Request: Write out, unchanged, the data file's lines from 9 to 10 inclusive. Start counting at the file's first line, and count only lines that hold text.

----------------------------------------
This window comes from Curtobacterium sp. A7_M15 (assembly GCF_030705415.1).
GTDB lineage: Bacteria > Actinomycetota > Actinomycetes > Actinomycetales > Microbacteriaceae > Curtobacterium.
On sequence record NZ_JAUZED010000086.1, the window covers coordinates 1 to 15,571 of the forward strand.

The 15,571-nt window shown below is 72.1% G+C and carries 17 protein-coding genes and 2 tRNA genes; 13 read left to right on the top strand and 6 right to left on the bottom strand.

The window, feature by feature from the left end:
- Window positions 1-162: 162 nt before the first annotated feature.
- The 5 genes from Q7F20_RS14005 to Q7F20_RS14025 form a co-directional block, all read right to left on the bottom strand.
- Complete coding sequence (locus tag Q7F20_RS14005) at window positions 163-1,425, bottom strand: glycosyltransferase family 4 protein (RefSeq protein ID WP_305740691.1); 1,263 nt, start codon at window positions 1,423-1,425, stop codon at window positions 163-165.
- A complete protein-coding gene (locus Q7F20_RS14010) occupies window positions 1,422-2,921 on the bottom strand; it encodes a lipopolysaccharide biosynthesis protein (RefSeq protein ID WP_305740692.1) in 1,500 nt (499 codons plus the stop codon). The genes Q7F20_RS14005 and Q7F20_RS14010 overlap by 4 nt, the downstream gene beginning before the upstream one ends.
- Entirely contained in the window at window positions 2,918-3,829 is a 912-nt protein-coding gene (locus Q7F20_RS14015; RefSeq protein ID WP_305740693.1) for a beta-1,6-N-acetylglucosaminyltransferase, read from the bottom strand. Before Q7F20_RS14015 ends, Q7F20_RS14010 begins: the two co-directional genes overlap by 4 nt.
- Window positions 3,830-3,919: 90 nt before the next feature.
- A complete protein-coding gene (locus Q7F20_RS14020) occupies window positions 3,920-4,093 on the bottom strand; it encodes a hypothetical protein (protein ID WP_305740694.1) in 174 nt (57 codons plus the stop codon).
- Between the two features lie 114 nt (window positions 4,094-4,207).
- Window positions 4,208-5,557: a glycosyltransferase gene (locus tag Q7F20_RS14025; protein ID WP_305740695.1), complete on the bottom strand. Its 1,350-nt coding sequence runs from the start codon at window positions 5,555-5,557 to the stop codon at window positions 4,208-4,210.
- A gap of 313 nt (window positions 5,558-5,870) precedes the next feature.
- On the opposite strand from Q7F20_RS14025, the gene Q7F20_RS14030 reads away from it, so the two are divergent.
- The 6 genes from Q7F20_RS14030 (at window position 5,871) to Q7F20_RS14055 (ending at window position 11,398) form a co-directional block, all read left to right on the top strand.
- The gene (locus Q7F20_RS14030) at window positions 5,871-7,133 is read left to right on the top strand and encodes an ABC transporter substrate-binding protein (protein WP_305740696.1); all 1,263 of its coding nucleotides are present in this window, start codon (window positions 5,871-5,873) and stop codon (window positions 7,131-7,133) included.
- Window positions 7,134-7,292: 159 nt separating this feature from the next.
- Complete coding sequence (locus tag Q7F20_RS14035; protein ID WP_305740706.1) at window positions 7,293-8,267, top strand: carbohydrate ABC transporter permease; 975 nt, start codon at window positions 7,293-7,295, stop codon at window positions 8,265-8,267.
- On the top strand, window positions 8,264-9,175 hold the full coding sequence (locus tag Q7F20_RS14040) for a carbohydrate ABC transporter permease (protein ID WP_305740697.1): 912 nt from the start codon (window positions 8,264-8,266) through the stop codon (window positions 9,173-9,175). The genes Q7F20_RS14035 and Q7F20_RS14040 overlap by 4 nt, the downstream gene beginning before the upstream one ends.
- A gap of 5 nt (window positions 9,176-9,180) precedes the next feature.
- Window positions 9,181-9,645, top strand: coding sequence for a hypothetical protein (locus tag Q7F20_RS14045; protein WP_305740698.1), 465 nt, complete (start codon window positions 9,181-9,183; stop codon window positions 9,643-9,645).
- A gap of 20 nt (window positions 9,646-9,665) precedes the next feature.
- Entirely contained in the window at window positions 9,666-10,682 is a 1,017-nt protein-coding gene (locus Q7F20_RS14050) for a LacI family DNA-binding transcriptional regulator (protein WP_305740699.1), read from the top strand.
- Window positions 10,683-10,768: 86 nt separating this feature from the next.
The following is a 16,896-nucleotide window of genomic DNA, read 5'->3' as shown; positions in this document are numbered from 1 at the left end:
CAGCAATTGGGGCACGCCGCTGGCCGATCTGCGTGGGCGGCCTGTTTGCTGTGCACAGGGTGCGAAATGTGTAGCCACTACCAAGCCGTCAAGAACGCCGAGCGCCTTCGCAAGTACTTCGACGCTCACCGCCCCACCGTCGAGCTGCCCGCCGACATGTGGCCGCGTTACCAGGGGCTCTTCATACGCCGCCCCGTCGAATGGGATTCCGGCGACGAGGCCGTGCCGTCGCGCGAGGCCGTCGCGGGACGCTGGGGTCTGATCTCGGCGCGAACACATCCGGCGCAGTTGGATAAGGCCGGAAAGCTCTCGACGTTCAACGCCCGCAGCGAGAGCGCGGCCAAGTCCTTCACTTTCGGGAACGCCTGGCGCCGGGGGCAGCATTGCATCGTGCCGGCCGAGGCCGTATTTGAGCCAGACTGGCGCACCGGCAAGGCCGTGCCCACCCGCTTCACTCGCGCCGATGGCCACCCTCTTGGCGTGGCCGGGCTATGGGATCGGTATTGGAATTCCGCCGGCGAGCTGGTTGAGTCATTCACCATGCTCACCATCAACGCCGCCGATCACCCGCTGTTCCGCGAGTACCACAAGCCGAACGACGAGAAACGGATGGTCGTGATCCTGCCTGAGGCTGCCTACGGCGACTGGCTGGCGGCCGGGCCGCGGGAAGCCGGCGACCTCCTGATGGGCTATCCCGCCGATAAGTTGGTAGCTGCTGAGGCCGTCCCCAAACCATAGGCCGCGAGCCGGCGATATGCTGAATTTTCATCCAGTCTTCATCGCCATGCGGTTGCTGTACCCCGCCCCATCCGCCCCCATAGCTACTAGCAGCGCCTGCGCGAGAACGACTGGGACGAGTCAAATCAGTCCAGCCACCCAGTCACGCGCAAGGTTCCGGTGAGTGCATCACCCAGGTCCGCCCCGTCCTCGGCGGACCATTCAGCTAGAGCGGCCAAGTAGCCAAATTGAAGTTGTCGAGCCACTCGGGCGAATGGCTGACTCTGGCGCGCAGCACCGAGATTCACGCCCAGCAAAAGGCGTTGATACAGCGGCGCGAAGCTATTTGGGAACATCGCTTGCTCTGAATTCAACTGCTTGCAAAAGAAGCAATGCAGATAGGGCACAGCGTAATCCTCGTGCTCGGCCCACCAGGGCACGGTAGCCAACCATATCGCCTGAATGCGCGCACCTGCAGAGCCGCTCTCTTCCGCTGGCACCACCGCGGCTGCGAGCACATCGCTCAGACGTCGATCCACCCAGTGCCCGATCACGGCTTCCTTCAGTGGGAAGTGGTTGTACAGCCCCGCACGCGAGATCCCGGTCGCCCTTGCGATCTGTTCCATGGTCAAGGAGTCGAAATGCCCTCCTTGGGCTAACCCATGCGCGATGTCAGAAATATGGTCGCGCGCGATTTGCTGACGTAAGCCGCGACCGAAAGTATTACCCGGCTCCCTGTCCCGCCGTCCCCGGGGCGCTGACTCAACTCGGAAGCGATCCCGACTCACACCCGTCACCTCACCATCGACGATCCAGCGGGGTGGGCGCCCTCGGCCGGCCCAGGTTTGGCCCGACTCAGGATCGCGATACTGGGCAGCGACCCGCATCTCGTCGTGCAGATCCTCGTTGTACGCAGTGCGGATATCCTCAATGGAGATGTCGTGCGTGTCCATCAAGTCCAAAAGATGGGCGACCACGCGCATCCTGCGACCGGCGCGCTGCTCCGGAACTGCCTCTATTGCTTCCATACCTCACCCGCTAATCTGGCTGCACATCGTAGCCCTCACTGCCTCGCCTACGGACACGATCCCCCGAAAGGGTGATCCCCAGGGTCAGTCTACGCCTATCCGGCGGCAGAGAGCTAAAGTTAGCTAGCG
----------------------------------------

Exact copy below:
- A complete protein-coding gene (locus Q7F20_RS14010) occupies window positions 1,422-2,921 on the bottom strand; it encodes a lipopolysaccharide biosynthesis protein (RefSeq protein ID WP_305740692.1) in 1,500 nt (499 codons plus the stop codon). The genes Q7F20_RS14005 and Q7F20_RS14010 overlap by 4 nt, the downstream gene beginning before the upstream one ends.
- Entirely contained in the window at window positions 2,918-3,829 is a 912-nt protein-coding gene (locus Q7F20_RS14015; RefSeq protein ID WP_305740693.1) for a beta-1,6-N-acetylglucosaminyltransferase, read from the bottom strand. Before Q7F20_RS14015 ends, Q7F20_RS14010 begins: the two co-directional genes overlap by 4 nt.